COLORS-Detroit, a restaurant that emphasizes ethics, social justice and workers rights as much as fine dining, held its grand opening Tuesday.
The downtown eatery offers patrons creative multicultural cuisine like achiote crusted pork loin and sweet potato-leek soup made with a variety of local ingredients. For staff members, it offers training opportunities and advice on how to create cooperative food industry startups.
Organizers from the New York-based non-profit group Restaurant Opportunities Center (ROC) cooked up the idea for the enterprise, which is part culinary institute and part business incubator.
ROC is a non-union organization that tries to improve working conditions and advancement opportunities for workers in the food service industry. It has over 800 members working in Michigan's food industry and nearly 9,000 members nationwide.
According to ROC-Michigan coordinator Minsu Longiaru, the group believes its restaurant training initiative will help "develop formal career ladders for low-wage workers seeking to advance in the fine dining industry."
While the idea of an incubator for self-managed cooperatives might seem out of the ordinary, Longiaru had no trouble breaking down the concept.
"Imagine a worker-owned COLORS salsa company with salsa made with fresh Detroit tomatoes and sold in our restaurant and in local stores," she explained. "Or a worker-owned COLORS catering company that builds financial stability and security for its worker owners, and generates jobs from the local farms that source them."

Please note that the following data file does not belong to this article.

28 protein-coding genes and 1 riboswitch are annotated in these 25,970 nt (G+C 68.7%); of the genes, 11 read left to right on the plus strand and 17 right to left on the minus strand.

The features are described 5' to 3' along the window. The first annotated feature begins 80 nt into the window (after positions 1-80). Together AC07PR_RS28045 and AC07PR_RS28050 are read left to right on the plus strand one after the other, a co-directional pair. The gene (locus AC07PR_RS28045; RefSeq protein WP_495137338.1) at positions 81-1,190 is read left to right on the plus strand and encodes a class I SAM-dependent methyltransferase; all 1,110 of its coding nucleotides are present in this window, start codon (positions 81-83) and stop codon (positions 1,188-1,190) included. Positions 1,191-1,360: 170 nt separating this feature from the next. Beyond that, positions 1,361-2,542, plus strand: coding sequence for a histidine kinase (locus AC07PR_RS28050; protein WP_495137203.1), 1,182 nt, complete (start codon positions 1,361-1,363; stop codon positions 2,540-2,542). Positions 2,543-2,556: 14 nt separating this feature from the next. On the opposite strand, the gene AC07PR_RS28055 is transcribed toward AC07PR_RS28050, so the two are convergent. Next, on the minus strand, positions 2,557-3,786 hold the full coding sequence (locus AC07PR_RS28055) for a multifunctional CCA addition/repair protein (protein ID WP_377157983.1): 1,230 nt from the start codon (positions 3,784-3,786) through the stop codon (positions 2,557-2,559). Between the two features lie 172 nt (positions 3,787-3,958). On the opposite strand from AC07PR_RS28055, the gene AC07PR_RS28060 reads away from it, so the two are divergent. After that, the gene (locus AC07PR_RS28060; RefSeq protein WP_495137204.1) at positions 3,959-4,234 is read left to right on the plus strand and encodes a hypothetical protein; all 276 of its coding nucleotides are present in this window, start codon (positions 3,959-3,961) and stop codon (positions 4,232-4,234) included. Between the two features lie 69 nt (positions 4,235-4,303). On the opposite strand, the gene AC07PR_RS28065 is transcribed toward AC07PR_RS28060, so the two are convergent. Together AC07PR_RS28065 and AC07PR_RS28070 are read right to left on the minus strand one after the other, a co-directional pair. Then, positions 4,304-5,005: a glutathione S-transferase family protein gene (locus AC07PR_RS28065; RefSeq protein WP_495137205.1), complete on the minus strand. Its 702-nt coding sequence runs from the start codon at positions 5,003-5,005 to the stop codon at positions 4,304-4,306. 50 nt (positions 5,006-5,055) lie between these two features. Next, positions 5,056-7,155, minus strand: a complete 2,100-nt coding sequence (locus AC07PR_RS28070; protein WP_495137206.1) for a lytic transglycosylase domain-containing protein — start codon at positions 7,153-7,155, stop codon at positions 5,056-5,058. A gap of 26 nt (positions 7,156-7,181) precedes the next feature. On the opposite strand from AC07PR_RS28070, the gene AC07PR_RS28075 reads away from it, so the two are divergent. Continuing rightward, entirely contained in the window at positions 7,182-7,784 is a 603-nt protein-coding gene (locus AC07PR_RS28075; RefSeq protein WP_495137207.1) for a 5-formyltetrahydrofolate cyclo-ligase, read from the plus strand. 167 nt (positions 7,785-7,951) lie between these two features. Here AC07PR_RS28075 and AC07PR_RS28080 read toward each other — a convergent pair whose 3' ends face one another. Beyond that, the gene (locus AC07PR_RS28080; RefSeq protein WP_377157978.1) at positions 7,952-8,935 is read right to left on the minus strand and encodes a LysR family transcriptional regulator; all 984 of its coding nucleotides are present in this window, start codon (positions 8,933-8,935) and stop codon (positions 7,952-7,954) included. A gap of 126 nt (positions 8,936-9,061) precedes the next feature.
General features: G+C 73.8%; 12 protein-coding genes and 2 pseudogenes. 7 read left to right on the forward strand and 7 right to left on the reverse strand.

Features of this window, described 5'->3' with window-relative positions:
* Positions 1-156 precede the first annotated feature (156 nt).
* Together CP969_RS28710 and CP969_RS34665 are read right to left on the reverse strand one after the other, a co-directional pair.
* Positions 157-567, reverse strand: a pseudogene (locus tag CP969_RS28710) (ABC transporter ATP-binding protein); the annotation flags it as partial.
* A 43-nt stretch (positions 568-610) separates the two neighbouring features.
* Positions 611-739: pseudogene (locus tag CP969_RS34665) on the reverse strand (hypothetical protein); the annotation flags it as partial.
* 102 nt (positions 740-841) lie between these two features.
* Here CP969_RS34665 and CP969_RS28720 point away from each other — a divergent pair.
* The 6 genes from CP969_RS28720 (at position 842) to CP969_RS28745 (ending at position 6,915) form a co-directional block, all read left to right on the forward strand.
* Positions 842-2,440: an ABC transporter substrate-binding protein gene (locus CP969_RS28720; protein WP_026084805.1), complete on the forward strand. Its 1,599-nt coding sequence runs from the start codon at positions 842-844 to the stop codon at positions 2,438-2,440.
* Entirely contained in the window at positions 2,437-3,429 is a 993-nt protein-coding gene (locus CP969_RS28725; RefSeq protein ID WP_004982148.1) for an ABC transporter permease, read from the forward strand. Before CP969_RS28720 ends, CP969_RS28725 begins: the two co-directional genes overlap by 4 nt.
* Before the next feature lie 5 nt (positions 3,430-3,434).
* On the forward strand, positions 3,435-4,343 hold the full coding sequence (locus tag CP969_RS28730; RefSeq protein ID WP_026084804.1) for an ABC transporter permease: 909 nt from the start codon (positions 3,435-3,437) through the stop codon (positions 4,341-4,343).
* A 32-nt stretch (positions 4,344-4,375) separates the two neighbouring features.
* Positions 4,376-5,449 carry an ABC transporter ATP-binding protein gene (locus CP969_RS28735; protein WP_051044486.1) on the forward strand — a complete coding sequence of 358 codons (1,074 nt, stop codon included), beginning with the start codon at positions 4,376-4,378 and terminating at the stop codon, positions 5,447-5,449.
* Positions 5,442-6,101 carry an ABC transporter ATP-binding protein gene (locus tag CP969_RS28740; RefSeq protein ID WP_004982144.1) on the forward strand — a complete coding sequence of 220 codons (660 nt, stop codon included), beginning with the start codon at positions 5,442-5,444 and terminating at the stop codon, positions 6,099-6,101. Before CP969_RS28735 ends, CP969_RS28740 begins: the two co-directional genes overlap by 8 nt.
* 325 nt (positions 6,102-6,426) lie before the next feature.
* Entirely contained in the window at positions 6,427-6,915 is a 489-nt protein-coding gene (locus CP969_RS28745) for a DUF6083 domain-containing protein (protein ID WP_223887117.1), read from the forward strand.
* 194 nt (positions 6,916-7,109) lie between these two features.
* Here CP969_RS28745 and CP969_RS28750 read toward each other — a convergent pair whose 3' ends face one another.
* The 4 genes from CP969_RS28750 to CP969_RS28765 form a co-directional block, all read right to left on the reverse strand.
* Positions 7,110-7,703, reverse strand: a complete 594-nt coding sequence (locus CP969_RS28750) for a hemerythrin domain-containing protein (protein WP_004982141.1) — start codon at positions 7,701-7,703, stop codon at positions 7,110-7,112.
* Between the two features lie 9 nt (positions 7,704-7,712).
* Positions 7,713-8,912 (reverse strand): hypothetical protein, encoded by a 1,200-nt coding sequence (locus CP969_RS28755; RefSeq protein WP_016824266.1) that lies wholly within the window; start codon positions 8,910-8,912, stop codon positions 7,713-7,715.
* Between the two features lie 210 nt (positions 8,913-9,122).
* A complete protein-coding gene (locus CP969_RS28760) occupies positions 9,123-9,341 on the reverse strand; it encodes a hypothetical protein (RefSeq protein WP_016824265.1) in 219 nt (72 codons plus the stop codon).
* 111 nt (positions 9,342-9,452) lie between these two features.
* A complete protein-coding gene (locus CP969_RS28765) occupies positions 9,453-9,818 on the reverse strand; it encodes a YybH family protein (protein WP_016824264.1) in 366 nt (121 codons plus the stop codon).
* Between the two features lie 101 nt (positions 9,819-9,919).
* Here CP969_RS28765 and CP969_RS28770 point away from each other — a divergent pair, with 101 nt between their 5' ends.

Longiaru said COLORS staff members are currently developing these projects -- with more on the way. Staff have been training at the restaurant since September, and COLORS aims to train 150 people per year.
The COLORS restaurant concept got its start five years ago in downtown Manhattan. ROC members employed at Windows on the World, the restaurant at the top of the World Trade Center, created their own restaurant after losing their livelihoods in the aftermath of the Sept. 11 attacks.
Longiaru said New York ROC members felt a connection with the hard times Detroiters have experienced, leading the organization to start a Detroit chapter.
Local organizers have adapted the COLORS restaurant model to Detroit by working with to the city's urban agriculture and food sovereignty movements to incorporate locally grown food into the menu.
Longiaru said this activism combined with the area's strong labor history makes the enterprise a perfect fit for the city.
"Detroit has such a rich movement-building tradition in both of these areas -- workers organizing and food justice," she said. "What better city for COLORS-Detroit?"
COLORS spokeswoman Kameya Shows said she was pleased with the restaurant's opening night. The crowd "was not overwhelming, but it was steady."
COLORS-Detroit is located at 311 East Grand River, Detroit, MI 48206. Its current hours are lunch-only, 11 a.m. - 4 p.m Monday - Friday. For more info visit their Facebook page.
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